‘“What is that smell?” I will wonder aloud, my nose wrinkling, as I pass through the hallway outside the kids’ toilet and contemplate whether someone has been careless enough to let an alley cat into our home. Perhaps my sons have somehow regressed to the point at which they feel the need to mark their territory, although the cheery pirate bathroom motif should really suffice.’….

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Restless Room

bathroom-691341_960_720Although I am not particularly squeamish about using public restrooms that may be described with a list of adjectives that does not necessarily include ‘sterile’, ‘spotless’ or even ‘clean’, I have recently developed a strong aversion to entering a specific bathroom that is right down the hall from where I live. In my own house. And belonging to my own children.

This space, which USED to resemble a bathroom, but now has taken on a certain post-apocalyptic war-ravaged feel, is the only room in the house that appears impervious to the bi-weekly cleanings I pay someone else to do. Like a haunted attic that just won’t stay cobweb-free no matter how many times you dust, my boys’ restroom seems to revert back to its previously characteristic state of horror seemingly within moments of my cleaning lady’s exit through the front door.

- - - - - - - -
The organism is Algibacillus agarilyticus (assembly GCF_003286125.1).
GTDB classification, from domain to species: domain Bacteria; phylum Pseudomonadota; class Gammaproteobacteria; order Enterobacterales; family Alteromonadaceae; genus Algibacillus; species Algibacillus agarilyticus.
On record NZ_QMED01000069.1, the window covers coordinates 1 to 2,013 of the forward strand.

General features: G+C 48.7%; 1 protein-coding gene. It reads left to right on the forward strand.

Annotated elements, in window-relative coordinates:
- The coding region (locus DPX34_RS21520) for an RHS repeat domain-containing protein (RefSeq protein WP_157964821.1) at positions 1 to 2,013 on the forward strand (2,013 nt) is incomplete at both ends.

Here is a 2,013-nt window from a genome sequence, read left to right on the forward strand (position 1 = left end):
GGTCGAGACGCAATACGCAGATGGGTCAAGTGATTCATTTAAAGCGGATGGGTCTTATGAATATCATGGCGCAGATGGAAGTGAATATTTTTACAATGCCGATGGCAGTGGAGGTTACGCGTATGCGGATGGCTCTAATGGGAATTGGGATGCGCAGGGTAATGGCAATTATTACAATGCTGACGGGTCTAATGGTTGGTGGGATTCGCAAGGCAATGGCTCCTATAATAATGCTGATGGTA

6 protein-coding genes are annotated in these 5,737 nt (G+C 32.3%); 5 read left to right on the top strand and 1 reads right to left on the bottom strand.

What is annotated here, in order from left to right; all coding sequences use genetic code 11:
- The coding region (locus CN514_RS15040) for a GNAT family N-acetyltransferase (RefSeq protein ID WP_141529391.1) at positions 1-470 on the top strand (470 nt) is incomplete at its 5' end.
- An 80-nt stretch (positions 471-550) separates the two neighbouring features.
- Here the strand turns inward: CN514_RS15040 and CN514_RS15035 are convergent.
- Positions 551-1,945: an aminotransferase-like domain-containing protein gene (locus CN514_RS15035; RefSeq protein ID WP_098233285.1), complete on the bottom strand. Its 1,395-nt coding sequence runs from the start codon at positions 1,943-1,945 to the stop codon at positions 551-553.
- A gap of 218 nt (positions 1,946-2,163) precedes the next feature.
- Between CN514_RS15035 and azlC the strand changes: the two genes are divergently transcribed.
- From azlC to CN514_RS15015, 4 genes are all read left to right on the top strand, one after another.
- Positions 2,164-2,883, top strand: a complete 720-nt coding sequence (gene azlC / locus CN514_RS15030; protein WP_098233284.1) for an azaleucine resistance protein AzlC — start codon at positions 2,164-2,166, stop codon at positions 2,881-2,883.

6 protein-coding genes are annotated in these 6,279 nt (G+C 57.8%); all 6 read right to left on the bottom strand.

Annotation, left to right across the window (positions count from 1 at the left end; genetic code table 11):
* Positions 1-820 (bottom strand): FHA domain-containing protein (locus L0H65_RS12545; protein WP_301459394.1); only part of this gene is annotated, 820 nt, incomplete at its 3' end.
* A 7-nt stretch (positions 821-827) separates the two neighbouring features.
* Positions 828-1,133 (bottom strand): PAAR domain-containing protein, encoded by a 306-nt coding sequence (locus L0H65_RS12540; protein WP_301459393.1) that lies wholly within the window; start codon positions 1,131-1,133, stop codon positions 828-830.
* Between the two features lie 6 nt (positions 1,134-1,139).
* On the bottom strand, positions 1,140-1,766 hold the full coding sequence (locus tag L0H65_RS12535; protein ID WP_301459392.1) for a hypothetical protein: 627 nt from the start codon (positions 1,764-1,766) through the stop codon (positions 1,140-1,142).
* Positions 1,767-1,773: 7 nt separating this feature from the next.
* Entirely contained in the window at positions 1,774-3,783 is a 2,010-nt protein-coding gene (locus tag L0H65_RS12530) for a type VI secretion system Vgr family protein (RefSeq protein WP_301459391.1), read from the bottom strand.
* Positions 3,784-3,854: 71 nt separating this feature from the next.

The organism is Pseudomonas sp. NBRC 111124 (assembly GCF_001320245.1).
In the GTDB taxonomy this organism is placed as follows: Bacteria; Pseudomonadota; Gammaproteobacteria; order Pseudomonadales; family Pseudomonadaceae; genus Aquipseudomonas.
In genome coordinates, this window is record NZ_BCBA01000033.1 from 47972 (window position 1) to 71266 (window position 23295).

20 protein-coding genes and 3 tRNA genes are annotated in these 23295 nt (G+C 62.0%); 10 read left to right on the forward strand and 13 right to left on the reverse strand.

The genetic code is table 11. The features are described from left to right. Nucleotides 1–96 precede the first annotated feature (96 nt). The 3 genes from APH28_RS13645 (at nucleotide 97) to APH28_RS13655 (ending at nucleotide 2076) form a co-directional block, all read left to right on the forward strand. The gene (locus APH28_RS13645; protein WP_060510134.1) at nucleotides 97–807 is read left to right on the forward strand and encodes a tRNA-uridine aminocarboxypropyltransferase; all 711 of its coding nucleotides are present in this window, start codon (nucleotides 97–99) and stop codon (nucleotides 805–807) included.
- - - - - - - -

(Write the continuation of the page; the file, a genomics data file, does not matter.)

“What is that smell?” I will wonder aloud, my nose wrinkling, as I pass through the hallway outside the kids’ toilet, and contemplate whether someone has been careless enough to let an alley cat into our home. Perhaps my sons have somehow regressed to the point at which they feel the need to mark their territory, although the cheery pirate bathroom motif should really suffice. 

I’ve tried ignoring the existence of the bathroom and hoping any visiting guests will do the same, but that’s about as difficult as concealing a crack den in an otherwise tidy two-story suburban residence – you’re just bound to notice one room is a bit…off. 

So, on occasion, my husband and I will force ourselves through the threshold and survey the damage. Aside from the distinct aroma, we will marvel at the amount of toothpaste that appears to be growing up from the tile on the sink, like an insidious blue-green sparkly mold that has broken out of a science lab petri dish and intends on devouring our home, surface by surface.